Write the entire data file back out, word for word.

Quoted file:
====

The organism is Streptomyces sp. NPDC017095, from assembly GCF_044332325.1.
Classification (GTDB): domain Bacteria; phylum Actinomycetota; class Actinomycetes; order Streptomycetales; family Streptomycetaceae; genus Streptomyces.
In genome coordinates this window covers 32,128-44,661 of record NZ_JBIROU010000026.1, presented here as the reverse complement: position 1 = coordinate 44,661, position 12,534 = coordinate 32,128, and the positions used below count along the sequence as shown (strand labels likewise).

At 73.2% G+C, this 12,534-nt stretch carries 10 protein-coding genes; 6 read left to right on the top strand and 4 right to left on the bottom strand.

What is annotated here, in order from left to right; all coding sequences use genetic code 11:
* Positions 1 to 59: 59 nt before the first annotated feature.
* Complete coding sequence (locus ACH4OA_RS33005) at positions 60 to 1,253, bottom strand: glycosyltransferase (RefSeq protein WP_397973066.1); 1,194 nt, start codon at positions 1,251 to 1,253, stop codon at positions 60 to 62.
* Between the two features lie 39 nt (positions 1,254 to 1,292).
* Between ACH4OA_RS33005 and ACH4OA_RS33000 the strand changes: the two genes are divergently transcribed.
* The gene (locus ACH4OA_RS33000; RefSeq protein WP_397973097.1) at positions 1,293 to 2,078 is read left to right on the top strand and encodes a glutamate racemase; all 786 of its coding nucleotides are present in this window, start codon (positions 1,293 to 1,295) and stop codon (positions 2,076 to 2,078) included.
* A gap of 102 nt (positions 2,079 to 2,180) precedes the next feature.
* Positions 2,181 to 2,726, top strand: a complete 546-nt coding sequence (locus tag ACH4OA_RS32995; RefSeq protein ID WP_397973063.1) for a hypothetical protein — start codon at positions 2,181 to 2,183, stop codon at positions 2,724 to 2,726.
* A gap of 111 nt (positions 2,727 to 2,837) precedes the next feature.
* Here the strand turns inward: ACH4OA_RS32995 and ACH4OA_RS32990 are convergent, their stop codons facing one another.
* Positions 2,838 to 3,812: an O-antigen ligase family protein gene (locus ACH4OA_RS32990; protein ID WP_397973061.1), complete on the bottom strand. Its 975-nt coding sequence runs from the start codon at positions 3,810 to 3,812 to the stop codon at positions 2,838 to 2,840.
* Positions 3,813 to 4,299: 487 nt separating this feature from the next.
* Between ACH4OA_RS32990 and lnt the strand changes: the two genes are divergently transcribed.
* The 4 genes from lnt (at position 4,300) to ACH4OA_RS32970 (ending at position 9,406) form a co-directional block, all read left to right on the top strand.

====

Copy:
The organism is Streptomyces sp. NPDC017095, from assembly GCF_044332325.1.
Classification (GTDB): domain Bacteria; phylum Actinomycetota; class Actinomycetes; order Streptomycetales; family Streptomycetaceae; genus Streptomyces.
In genome coordinates this window covers 32,128-44,661 of record NZ_JBIROU010000026.1, presented here as the reverse complement: position 1 = coordinate 44,661, position 12,534 = coordinate 32,128, and the positions used below count along the sequence as shown (strand labels likewise).

At 73.2% G+C, this 12,534-nt stretch carries 10 protein-coding genes; 6 read left to right on the top strand and 4 right to left on the bottom strand.

What is annotated here, in order from left to right; all coding sequences use genetic code 11:
* Positions 1 to 59: 59 nt before the first annotated feature.
* Complete coding sequence (locus ACH4OA_RS33005) at positions 60 to 1,253, bottom strand: glycosyltransferase (RefSeq protein WP_397973066.1); 1,194 nt, start codon at positions 1,251 to 1,253, stop codon at positions 60 to 62.
* Between the two features lie 39 nt (positions 1,254 to 1,292).
* Between ACH4OA_RS33005 and ACH4OA_RS33000 the strand changes: the two genes are divergently transcribed.
* The gene (locus ACH4OA_RS33000; RefSeq protein WP_397973097.1) at positions 1,293 to 2,078 is read left to right on the top strand and encodes a glutamate racemase; all 786 of its coding nucleotides are present in this window, start codon (positions 1,293 to 1,295) and stop codon (positions 2,076 to 2,078) included.
* A gap of 102 nt (positions 2,079 to 2,180) precedes the next feature.
* Positions 2,181 to 2,726, top strand: a complete 546-nt coding sequence (locus tag ACH4OA_RS32995; RefSeq protein ID WP_397973063.1) for a hypothetical protein — start codon at positions 2,181 to 2,183, stop codon at positions 2,724 to 2,726.
* A gap of 111 nt (positions 2,727 to 2,837) precedes the next feature.
* Here the strand turns inward: ACH4OA_RS32995 and ACH4OA_RS32990 are convergent, their stop codons facing one another.
* Positions 2,838 to 3,812: an O-antigen ligase family protein gene (locus ACH4OA_RS32990; protein ID WP_397973061.1), complete on the bottom strand. Its 975-nt coding sequence runs from the start codon at positions 3,810 to 3,812 to the stop codon at positions 2,838 to 2,840.
* Positions 3,813 to 4,299: 487 nt separating this feature from the next.
* Between ACH4OA_RS32990 and lnt the strand changes: the two genes are divergently transcribed.
* The 4 genes from lnt (at position 4,300) to ACH4OA_RS32970 (ending at position 9,406) form a co-directional block, all read left to right on the top strand.